The wheels on the bus - have ground to a halt

With one day of the talks down, already things are grinding to a halt – but this time, literally.

It took a gruelling two hours for the Friends of the Earth delegation to reach the negotiations yesterday morning – a distance of just 20 kilometres.

Traffic to the conference was gridlocked – and having to drive past some pretty menacing military humvees, too.

The Mexican government has, perhaps tactically, kept the talks well away from anywhere – and anyone, bar those with a very good reason to be there.

But it didn't end there. Our epic journey was just to the edge of the compound around the Moon Palace Hotel. Then it was another 20 minutes to the conference proper on another bus – with yet more buses to shuttle delegates around the vast venue.

Once inside, it was all everyone was talking about.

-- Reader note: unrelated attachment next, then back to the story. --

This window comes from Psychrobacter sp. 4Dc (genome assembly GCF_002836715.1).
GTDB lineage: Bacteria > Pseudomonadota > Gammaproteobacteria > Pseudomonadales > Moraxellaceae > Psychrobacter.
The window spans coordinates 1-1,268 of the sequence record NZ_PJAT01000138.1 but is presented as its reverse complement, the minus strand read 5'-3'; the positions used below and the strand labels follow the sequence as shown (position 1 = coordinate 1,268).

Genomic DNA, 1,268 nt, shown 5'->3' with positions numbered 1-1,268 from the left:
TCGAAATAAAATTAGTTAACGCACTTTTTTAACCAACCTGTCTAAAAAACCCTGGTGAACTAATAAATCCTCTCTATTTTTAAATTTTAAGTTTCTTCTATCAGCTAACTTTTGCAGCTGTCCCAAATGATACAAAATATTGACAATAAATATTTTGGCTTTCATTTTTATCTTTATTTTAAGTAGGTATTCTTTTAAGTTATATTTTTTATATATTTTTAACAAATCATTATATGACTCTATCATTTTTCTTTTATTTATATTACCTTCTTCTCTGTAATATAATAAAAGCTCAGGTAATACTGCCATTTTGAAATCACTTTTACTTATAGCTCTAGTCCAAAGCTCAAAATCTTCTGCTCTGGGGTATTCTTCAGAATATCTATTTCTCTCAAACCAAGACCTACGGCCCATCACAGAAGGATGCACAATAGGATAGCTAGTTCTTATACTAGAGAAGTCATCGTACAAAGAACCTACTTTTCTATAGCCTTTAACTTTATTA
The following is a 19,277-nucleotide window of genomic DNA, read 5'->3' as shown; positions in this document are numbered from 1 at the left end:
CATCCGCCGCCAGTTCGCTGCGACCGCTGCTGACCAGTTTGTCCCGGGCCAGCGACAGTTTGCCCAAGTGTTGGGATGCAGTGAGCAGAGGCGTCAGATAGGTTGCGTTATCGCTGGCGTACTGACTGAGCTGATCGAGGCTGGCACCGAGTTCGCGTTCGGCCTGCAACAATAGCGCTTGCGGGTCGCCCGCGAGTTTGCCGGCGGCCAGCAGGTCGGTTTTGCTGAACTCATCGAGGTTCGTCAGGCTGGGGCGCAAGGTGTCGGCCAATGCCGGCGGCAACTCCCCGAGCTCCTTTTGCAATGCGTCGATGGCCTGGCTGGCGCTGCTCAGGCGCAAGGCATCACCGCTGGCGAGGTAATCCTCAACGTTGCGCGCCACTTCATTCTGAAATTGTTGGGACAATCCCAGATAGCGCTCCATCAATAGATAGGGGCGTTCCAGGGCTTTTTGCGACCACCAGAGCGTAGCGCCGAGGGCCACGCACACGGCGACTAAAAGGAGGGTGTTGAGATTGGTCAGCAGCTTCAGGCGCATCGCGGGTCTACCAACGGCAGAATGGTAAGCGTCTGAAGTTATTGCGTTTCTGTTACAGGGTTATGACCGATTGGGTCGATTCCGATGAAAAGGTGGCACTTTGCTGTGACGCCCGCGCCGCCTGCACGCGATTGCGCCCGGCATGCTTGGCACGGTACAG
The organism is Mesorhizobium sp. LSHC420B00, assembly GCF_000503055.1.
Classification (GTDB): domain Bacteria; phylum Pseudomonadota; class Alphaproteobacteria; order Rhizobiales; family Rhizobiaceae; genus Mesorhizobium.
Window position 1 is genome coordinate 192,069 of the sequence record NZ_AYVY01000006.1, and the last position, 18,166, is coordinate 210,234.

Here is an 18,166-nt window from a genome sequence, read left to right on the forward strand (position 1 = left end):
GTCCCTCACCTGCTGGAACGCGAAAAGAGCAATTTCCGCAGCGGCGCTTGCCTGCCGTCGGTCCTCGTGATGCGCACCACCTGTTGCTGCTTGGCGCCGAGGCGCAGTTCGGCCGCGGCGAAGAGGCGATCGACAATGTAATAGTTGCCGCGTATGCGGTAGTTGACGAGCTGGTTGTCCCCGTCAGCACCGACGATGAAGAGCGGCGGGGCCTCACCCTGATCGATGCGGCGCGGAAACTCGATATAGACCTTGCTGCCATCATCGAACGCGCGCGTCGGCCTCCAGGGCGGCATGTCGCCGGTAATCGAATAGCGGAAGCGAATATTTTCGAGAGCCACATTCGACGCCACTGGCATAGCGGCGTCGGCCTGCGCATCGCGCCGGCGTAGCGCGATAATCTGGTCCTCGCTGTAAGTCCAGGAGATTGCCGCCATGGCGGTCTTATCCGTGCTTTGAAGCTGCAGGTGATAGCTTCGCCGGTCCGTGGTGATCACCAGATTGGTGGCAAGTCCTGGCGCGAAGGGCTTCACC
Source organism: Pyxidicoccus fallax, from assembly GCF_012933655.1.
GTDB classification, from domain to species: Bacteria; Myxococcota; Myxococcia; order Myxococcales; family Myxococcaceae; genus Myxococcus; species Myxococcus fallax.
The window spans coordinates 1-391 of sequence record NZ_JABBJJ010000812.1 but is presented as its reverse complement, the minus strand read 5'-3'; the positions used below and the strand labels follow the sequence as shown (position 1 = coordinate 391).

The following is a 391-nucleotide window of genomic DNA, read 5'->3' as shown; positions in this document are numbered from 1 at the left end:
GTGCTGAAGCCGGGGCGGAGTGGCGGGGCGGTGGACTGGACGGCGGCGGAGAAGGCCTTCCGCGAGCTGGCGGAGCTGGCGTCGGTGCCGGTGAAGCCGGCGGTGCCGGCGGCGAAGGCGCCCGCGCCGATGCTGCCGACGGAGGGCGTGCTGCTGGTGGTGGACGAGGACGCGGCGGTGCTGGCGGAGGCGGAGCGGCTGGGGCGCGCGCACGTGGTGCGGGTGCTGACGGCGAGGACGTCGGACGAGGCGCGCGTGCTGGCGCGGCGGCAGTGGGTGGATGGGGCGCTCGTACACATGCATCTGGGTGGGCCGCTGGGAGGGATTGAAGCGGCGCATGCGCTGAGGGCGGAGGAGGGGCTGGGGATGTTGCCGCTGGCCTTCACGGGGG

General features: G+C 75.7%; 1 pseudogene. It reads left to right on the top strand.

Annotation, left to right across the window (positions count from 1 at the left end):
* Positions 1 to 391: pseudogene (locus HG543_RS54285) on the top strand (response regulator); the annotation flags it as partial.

In fact, the biggest drama of the day came from a journalist demanding of the Mexican hosts in a press conference – to rapturous applause from the rest of the press – why they'd put the media centre a ten-minute bus ride from the press conference room.

Buses, ironically, which are powered by biodiesel produced from Jatropha, one of the most damaging crops grown for fuel. These crops are grown near Chiapas – incidentally, the home of Friends of the Earth Mexico.

The growing of these crops – along with palm trees for their oil in vast plantations – is having devastating impacts on local communities, including cutting down rainforest and throwing people off their land.

So by lunchtime, the only thing going full throttle was a potential PR disaster.

Luckily for the Mexicans, the beginning of the negotiations proper soon diverted attention to more weighty matters – and matters on which we're hoping to see some real, if metaphorical, movement today. 

Henry Rummins is a communications and media officer at Friends of the Earth. He's travelling to the climate talks in Cancún to report as part of the Friends of the Earth International delegation.